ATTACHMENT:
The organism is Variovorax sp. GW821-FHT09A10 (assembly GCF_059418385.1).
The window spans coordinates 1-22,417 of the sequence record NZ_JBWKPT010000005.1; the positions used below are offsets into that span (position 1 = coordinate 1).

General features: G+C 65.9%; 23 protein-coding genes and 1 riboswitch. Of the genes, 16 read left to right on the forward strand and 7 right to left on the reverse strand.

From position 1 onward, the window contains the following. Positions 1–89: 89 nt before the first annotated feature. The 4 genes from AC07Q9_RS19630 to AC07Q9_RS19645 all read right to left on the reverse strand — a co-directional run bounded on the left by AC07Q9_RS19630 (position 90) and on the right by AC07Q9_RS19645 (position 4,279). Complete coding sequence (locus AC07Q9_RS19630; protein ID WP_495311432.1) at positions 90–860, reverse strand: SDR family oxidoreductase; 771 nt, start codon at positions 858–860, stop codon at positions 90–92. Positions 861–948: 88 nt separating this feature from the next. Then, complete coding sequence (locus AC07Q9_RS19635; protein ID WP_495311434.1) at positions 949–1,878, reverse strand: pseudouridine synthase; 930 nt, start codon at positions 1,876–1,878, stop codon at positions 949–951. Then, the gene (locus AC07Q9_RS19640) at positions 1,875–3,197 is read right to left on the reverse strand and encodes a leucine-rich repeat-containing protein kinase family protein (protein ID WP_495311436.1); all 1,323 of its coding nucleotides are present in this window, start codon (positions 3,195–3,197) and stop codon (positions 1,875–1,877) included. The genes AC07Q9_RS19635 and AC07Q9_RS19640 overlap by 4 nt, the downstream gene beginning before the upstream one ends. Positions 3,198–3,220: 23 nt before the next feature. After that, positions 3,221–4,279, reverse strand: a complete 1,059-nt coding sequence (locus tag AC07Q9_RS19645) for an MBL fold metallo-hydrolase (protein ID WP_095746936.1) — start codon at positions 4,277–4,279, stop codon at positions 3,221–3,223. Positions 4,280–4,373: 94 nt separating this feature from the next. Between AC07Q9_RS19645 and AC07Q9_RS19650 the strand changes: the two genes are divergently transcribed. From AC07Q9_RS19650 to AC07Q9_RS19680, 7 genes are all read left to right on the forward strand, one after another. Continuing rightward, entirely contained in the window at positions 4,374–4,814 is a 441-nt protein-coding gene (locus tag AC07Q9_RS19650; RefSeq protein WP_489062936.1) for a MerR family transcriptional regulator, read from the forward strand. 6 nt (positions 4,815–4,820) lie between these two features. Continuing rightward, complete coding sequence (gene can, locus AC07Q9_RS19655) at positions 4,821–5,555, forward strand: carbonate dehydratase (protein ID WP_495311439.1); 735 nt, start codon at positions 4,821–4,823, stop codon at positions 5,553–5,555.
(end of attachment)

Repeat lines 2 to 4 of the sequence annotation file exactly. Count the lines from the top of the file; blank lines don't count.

The window spans coordinates 1-22,417 of the sequence record NZ_JBWKPT010000005.1; the positions used below are offsets into that span (position 1 = coordinate 1).

General features: G+C 65.9%; 23 protein-coding genes and 1 riboswitch. Of the genes, 16 read left to right on the forward strand and 7 right to left on the reverse strand.

From position 1 onward, the window contains the following. Positions 1–89: 89 nt before the first annotated feature. The 4 genes from AC07Q9_RS19630 to AC07Q9_RS19645 all read right to left on the reverse strand — a co-directional run bounded on the left by AC07Q9_RS19630 (position 90) and on the right by AC07Q9_RS19645 (position 4,279). Complete coding sequence (locus AC07Q9_RS19630; protein ID WP_495311432.1) at positions 90–860, reverse strand: SDR family oxidoreductase; 771 nt, start codon at positions 858–860, stop codon at positions 90–92. Positions 861–948: 88 nt separating this feature from the next. Then, complete coding sequence (locus AC07Q9_RS19635; protein ID WP_495311434.1) at positions 949–1,878, reverse strand: pseudouridine synthase; 930 nt, start codon at positions 1,876–1,878, stop codon at positions 949–951. Then, the gene (locus AC07Q9_RS19640) at positions 1,875–3,197 is read right to left on the reverse strand and encodes a leucine-rich repeat-containing protein kinase family protein (protein ID WP_495311436.1); all 1,323 of its coding nucleotides are present in this window, start codon (positions 3,195–3,197) and stop codon (positions 1,875–1,877) included. The genes AC07Q9_RS19635 and AC07Q9_RS19640 overlap by 4 nt, the downstream gene beginning before the upstream one ends. Positions 3,198–3,220: 23 nt before the next feature. After that, positions 3,221–4,279, reverse strand: a complete 1,059-nt coding sequence (locus tag AC07Q9_RS19645) for an MBL fold metallo-hydrolase (protein ID WP_095746936.1) — start codon at positions 4,277–4,279, stop codon at positions 3,221–3,223. Positions 4,280–4,373: 94 nt separating this feature from the next. Between AC07Q9_RS19645 and AC07Q9_RS19650 the strand changes: the two genes are divergently transcribed. From AC07Q9_RS19650 to AC07Q9_RS19680, 7 genes are all read left to right on the forward strand, one after another. Continuing rightward, entirely contained in the window at positions 4,374–4,814 is a 441-nt protein-coding gene (locus tag AC07Q9_RS19650; RefSeq protein WP_489062936.1) for a MerR family transcriptional regulator, read from the forward strand. 6 nt (positions 4,815–4,820) lie between these two features. Continuing rightward, complete coding sequence (gene can, locus AC07Q9_RS19655) at positions 4,821–5,555, forward strand: carbonate dehydratase (protein ID WP_495311439.1); 735 nt, start codon at positions 4,821–4,823, stop codon at positions 5,553–5,555.